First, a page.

Cubans have a variety of expressions to describe the government’s secrecy, its repression, its inefficiency and the hardships of their lives. A family friend said Eastern Europe may have had an iron curtain, but Cuba had one made of smoke and mirrors.
“Aquí, todo es un misterio”.
Here, everything’s a mystery.
That appears to be a popular expression and one of my favorites.
No one knows, for example, why you can’t go inside the airport’s baggage claim area to greet passengers. Or why passengers are let out in groups of two or three.
My husband, two friends and I recently traveled to Cuba and in addition to spending time in Havana, we went on a couple of side trips.
I was reminded of the incident I describe below when I saw this fire extinguisher while pumping gas at a gas station in Dallas.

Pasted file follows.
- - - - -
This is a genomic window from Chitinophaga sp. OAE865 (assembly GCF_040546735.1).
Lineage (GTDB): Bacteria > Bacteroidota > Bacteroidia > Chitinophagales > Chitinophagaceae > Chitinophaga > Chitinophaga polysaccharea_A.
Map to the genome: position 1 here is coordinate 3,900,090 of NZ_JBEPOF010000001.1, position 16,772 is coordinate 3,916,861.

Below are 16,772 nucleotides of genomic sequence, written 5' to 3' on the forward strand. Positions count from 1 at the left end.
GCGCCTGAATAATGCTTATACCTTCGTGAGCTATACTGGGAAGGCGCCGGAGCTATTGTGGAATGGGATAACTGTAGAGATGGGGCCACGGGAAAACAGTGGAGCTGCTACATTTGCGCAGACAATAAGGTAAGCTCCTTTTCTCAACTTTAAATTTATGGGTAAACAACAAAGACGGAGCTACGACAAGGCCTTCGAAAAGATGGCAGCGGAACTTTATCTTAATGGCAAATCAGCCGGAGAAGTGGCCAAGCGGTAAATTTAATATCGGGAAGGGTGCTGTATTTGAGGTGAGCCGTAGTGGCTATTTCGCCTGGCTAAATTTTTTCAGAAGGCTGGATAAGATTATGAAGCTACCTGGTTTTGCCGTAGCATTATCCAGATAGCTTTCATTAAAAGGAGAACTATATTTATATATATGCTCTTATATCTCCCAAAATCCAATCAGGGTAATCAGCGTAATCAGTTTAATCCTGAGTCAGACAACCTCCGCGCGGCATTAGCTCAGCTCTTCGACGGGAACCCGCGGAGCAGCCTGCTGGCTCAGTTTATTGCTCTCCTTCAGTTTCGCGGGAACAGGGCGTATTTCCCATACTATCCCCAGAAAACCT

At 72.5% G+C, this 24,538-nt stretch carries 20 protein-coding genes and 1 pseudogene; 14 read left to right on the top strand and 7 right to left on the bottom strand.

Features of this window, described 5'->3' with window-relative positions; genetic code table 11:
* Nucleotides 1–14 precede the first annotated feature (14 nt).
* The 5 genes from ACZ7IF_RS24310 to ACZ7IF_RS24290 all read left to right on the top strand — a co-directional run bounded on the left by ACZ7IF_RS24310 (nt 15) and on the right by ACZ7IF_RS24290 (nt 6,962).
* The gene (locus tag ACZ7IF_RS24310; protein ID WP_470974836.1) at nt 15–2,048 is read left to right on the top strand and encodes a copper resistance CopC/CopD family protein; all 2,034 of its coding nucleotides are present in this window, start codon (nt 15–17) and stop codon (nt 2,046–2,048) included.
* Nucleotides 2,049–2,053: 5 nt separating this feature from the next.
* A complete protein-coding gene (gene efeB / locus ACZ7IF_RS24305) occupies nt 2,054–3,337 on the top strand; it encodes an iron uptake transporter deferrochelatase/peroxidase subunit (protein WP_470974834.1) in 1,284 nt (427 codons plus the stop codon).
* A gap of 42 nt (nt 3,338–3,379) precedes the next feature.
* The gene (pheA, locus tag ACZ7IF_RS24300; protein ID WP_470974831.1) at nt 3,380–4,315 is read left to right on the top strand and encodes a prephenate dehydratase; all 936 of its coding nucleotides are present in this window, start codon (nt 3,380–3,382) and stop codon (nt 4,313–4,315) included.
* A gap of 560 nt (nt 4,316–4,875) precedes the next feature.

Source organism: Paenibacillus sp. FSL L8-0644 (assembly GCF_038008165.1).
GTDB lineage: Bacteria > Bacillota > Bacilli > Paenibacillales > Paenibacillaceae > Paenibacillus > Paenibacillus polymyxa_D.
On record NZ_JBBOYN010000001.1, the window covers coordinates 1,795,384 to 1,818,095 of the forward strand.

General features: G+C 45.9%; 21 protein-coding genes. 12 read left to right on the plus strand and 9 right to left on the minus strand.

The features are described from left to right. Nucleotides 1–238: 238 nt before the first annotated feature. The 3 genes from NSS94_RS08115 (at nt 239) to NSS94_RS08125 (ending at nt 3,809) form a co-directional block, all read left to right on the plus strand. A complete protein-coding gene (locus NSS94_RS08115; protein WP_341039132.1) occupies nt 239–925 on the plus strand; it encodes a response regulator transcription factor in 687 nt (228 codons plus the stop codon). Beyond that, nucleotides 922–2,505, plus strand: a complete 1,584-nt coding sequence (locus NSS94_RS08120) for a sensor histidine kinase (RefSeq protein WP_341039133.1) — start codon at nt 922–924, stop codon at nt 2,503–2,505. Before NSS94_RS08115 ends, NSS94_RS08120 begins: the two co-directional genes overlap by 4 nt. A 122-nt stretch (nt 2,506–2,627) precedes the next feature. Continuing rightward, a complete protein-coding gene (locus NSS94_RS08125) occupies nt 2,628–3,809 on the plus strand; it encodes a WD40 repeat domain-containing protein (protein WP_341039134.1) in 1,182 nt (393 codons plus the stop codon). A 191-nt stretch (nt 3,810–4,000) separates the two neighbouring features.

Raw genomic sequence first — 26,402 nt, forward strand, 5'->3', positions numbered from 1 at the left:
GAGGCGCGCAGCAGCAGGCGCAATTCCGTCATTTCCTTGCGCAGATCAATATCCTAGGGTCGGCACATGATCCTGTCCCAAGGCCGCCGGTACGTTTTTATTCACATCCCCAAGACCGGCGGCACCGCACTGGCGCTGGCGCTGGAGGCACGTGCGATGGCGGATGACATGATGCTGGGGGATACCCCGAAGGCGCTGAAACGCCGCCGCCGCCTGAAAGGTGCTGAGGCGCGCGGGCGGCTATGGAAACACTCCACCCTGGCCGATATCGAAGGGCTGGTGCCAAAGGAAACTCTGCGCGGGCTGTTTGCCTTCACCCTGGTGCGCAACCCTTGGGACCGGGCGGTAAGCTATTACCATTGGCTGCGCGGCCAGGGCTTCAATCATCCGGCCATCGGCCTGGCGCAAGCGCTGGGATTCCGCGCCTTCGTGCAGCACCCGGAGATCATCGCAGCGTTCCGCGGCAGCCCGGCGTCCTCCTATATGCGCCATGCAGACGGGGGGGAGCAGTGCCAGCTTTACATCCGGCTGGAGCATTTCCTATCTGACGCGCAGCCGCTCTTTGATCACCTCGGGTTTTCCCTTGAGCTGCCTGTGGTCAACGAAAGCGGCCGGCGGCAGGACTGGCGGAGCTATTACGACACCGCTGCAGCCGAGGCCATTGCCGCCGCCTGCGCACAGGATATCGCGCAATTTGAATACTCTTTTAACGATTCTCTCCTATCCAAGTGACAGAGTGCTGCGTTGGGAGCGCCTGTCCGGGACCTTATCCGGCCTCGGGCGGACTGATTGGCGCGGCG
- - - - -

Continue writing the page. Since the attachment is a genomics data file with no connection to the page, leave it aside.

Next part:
Almost 45 minutes into our trip from Havana to Cienfuegos, our driver was stopped by a police officer. As I watched the exchange from the back seat, it became clear he was giving Rodolfo a hard time over some nonsense. Cab drivers are subjected to heavy controls in Cuba, and though I didn’t know him well, I figured Rodolfo wouldn’t risk not having his permits in order.
Apparently, cab drivers must carry a fire extinguisher in the car. Except that, as Rodolfo later explained to us, you can’t find functioning fire extinguishers in Cuba and that’s why he didn’t have one.
The officer repeatedly told Rodolfo he needed to have an extinguisher. Rodolfo told the officer he wanted to comply with the law, but could he tell him where to buy one?
This circular exchange went on for about fifteen minutes.
It took everything I had to stay in the car and not get involved, given my proclivity to want to run my mouth when I have no respect for authority. I was ready to pay a bribe, but wasn’t sure this cop was the type to take it and didn’t want to get Rodolfo in trouble.
In the end, the officer let him go with a warning.